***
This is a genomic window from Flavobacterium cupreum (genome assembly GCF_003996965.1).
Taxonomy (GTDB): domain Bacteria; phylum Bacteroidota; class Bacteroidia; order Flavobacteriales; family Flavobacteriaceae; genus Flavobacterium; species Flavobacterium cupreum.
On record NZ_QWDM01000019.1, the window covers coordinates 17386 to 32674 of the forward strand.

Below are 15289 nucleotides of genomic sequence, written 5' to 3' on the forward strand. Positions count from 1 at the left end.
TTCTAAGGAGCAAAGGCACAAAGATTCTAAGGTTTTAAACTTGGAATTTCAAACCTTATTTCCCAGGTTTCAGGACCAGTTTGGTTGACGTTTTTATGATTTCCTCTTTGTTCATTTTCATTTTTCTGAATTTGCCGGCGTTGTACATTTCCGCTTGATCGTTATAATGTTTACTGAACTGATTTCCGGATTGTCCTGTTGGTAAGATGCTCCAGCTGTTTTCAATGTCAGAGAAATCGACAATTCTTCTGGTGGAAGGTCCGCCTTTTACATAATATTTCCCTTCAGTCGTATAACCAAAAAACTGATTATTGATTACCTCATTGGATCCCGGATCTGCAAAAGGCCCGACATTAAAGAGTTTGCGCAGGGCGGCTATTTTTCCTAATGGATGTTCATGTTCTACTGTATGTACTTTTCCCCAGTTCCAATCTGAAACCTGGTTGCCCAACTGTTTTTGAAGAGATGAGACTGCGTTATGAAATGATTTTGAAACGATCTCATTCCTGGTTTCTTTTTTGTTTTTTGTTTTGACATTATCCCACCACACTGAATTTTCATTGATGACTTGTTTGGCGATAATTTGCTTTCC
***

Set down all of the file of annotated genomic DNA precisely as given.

This is a genomic window from Flavobacterium cupreum (genome assembly GCF_003996965.1).
Taxonomy (GTDB): domain Bacteria; phylum Bacteroidota; class Bacteroidia; order Flavobacteriales; family Flavobacteriaceae; genus Flavobacterium; species Flavobacterium cupreum.
On record NZ_QWDM01000019.1, the window covers coordinates 17386 to 32674 of the forward strand.

Below are 15289 nucleotides of genomic sequence, written 5' to 3' on the forward strand. Positions count from 1 at the left end.
TTCTAAGGAGCAAAGGCACAAAGATTCTAAGGTTTTAAACTTGGAATTTCAAACCTTATTTCCCAGGTTTCAGGACCAGTTTGGTTGACGTTTTTATGATTTCCTCTTTGTTCATTTTCATTTTTCTGAATTTGCCGGCGTTGTACATTTCCGCTTGATCGTTATAATGTTTACTGAACTGATTTCCGGATTGTCCTGTTGGTAAGATGCTCCAGCTGTTTTCAATGTCAGAGAAATCGACAATTCTTCTGGTGGAAGGTCCGCCTTTTACATAATATTTCCCTTCAGTCGTATAACCAAAAAACTGATTATTGATTACCTCATTGGATCCCGGATCTGCAAAAGGCCCGACATTAAAGAGTTTGCGCAGGGCGGCTATTTTTCCTAATGGATGTTCATGTTCTACTGTATGTACTTTTCCCCAGTTCCAATCTGAAACCTGGTTGCCCAACTGTTTTTGAAGAGATGAGACTGCGTTATGAAATGATTTTGAAACGATCTCATTCCTGGTTTCTTTTTTGTTTTTTGTTTTGACATTATCCCACCACACTGAATTTTCATTGATGACTTGTTTGGCGATAATTTGCTTTCC